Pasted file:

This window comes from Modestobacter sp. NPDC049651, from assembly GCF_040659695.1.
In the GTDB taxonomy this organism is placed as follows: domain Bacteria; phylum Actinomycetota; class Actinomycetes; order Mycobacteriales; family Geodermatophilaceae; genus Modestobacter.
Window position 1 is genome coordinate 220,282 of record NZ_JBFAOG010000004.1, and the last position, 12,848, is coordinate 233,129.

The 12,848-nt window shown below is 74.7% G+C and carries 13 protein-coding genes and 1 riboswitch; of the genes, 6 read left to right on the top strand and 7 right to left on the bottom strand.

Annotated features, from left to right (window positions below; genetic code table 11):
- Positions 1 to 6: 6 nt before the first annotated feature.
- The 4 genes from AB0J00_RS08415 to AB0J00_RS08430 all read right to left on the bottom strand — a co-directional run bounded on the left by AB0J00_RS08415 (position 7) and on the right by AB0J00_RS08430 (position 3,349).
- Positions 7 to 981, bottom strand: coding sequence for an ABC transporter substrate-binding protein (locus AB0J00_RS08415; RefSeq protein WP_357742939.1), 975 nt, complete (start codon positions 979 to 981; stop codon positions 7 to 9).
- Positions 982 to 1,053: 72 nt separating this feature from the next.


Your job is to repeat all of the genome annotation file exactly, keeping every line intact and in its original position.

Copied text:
This window comes from Modestobacter sp. NPDC049651, from assembly GCF_040659695.1.
In the GTDB taxonomy this organism is placed as follows: domain Bacteria; phylum Actinomycetota; class Actinomycetes; order Mycobacteriales; family Geodermatophilaceae; genus Modestobacter.
Window position 1 is genome coordinate 220,282 of record NZ_JBFAOG010000004.1, and the last position, 12,848, is coordinate 233,129.

The 12,848-nt window shown below is 74.7% G+C and carries 13 protein-coding genes and 1 riboswitch; of the genes, 6 read left to right on the top strand and 7 right to left on the bottom strand.

Annotated features, from left to right (window positions below; genetic code table 11):
- Positions 1 to 6: 6 nt before the first annotated feature.
- The 4 genes from AB0J00_RS08415 to AB0J00_RS08430 all read right to left on the bottom strand — a co-directional run bounded on the left by AB0J00_RS08415 (position 7) and on the right by AB0J00_RS08430 (position 3,349).
- Positions 7 to 981, bottom strand: coding sequence for an ABC transporter substrate-binding protein (locus AB0J00_RS08415; RefSeq protein WP_357742939.1), 975 nt, complete (start codon positions 979 to 981; stop codon positions 7 to 9).
- Positions 982 to 1,053: 72 nt separating this feature from the next.